On the eve of partition, the Maharaja tried to impose a wide range of oppressive taxes on the Muslims of Poonch. It was a Muslim-majority area and many veterans of Subhash Chandra Bose’s Indian National Army (INA) hailed from this district. The refusal to pay these new taxes by villagers and landlords in June began to take the shape of a guerrilla movement, a command structure, and a network of communication between the villages and communities. In the last week of August 1947, a series of public meetings were organized by Sardar Abdul Qayyum Khan and other local leaders in Bagh Tehsil of Poonch district. From the meeting at Neelabutt on 23rd August, an armed revolt against the state was launched. By the second week of September, the armed revolt had spread to whole of Poonch, as well as to the adjacent regions of Mirpur and Bhimber. Volunteers and tribesmen from Punjab and NWFP joined their kinsmen in the fighting that was going on in the Poonch areas. Most of the Muslim Conference’s top brass had managed to land themselves in jail because of a costly error of judgment. In the immediate post-independence days, the Muslim Conference failed to mobilize people and demonstrate their strength in favor of Pakistan.

An ‘Azad’ force comprising of tribesmen from FATA and Balochistan, under the command of veteran soldiers, was sent to Kashmir by the ruling government. Due to lack of discipline and training, the irregular force failed to advance upon Srinagar, having reached within a few miles of the State capital. Fearing the approaching tribals, Maharaja Hari Singh signed a document of accession to India, resulting in an influx of the Indian army to Kashmir. Mr. Jinnah ordered General Douglas Gracey (C-in-C, Pakistan Army) to move troops immediately ‘to seize the pass on Rawalpindi-Srinagar Road, and then to proceed through Srinagar, occupy Banihal Pass on the road to Jammu, isolating Srinagar and nullifying Indian intervention’. Mr. Jinnah was convinced by General Auchinlek to reconsider his orders and resolve this matter by talking to Nehru and Mountbatten. Failure of talks led to open confrontation between India and Pakistan. Brigadier Akbar Khan, a distinguished member of the British Army, had been appointed Director of Weapons and Equipment Directorate at the General Headquarters (GHQ) after Partition. He played an active role in providing arms to ‘Azad’ forces and returned to Kashmir during the first Indo-Pakistan war, which ended in a stalemate due to UN intervention. He was openly critical of the way the whole Kashmir operation was conducted. Akbar Khan’s Wife, Nasim Akbar, was inspired by communism and distributed communist literature among officers visiting their residence. The couple used to argue that ‘After the death of Quaid-i-Azam, there was no leader of his caliber to run the state, and that civil servants and police were corrupt. The people were not fully ready for a democratic state, but they had great faith in the army and there was no reason why it should not take over the government to run it honestly and efficiently’. Akbar Khan laid the blame of ‘failure’ in Kashmir squarely upon the civilian government.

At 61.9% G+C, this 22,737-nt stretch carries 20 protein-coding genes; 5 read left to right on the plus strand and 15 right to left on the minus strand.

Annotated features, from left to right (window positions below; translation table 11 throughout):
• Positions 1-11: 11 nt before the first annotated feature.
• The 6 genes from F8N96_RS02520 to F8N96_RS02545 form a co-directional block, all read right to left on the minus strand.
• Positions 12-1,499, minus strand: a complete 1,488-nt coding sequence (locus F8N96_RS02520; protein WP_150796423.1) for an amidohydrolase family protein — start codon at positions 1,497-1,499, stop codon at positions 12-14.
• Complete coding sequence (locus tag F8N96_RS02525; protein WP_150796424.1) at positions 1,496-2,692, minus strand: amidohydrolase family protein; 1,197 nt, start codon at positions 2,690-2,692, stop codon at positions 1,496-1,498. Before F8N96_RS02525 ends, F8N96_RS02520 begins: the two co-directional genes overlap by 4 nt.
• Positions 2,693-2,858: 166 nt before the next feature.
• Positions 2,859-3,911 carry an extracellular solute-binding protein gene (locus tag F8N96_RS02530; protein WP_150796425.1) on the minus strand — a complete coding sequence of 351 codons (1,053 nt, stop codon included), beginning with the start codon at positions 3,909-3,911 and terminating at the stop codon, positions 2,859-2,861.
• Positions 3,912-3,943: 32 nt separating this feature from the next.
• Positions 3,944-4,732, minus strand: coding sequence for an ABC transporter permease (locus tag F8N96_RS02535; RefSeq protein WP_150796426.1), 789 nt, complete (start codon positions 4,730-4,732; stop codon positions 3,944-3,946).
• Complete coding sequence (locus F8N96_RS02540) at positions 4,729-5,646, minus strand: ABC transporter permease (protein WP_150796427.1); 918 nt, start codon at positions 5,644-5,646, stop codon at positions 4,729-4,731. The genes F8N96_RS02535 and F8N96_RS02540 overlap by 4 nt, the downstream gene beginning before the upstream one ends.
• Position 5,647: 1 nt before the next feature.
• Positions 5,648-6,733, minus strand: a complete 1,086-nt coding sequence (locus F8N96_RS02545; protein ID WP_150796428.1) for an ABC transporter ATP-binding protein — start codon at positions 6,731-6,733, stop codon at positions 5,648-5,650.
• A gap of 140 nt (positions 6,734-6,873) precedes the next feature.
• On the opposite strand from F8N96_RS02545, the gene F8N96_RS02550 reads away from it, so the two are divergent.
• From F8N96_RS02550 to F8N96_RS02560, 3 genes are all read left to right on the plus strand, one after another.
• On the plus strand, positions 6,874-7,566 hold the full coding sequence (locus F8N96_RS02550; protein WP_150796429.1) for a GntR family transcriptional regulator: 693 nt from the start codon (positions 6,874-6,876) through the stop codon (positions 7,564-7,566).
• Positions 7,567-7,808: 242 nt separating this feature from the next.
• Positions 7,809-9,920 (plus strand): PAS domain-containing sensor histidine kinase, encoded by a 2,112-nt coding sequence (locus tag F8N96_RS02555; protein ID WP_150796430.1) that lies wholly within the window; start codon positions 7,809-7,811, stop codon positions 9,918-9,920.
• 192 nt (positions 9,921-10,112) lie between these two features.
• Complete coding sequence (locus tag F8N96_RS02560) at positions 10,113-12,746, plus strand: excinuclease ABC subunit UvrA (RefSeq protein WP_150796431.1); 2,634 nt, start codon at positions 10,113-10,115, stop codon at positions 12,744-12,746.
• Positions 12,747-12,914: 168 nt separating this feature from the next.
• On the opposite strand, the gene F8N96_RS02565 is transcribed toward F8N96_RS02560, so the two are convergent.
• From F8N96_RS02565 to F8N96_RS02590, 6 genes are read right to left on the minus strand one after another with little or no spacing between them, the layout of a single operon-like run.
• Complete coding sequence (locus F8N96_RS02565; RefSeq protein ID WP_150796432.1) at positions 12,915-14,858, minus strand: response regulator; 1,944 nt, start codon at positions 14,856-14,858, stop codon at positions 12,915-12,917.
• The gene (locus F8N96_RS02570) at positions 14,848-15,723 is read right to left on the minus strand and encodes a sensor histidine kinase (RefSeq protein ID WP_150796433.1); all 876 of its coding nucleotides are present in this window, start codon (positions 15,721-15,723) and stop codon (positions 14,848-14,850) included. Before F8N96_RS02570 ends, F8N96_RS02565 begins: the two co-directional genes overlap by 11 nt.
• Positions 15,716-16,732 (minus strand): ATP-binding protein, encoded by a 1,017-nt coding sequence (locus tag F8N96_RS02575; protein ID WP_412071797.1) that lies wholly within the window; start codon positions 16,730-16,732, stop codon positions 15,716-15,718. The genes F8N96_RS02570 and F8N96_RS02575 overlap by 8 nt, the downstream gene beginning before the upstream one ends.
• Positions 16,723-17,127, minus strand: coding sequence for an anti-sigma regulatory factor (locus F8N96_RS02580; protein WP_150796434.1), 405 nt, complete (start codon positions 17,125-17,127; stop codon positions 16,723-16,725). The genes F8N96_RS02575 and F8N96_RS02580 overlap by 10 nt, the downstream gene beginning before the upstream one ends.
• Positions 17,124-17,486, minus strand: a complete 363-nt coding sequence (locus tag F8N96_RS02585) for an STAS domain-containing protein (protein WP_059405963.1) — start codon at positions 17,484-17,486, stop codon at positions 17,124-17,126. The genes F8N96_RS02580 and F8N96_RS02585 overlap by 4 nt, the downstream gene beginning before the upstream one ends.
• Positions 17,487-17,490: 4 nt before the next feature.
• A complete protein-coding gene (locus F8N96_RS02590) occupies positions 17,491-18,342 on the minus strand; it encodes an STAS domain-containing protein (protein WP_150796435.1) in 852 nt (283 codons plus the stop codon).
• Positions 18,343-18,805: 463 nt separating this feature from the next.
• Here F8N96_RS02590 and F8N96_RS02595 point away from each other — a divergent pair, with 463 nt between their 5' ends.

During 1949, the initial planning of a coup was finalized and it was decided to arrest the Prime Minister (Liaquat Ali Khan) while he was visiting Peshawar in December 1949. Akbar Khan’s unit was based in Kohat and his co-conspirators included Major General Nazir, Bridagier Habibullah, Brigadier Latif Khan, Brigadier Sadiq Khan and Lt.Colonel Siddique Raja. It was planned that Governor General would be arrested in Lahore while the Commander-in-Chief of the Army, Chief of Staff, All British Generals and Adjutant General would be arrested from Rawalpindi. All Divisional Commanders were to be summoned to GHQ, relieved of their duties and arrested. Akbar Khan gave three reasons for military action, including the economic plight of the country, weakness of government during the Kashmir issue and incompetence of government in internal and external affairs. The Prime Minister was to be forced to announce his resignation and a military council was supposed to take over the reins of power.

Due to the unavailability of one of the conspirators, the plan didn’t materialize in 1949 and was postponed. In February 1951, the plan was revised and help was sought from members of the nascent Communist Party of Pakistan. The conspirators were arrested before they could seize power and the event was perhaps one of the first attempts to undermine the civilian government. It was, unfortunately, not to be the last one.

I recently recorded a podcast on this topic, which can be heard here:

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AbdulMajeed Abid

I am a medical doctor by profession, specializing in Pathology. I have been writing about Pakistan's political history and Islamism since 2011. I was the Assistant Editor for Pakistani blogzine, Pak Tea House for a couple of years. I have written for various Pakistani publications (both Urdu and English) since. My writings can be accessed at 1. 2. 3. 4.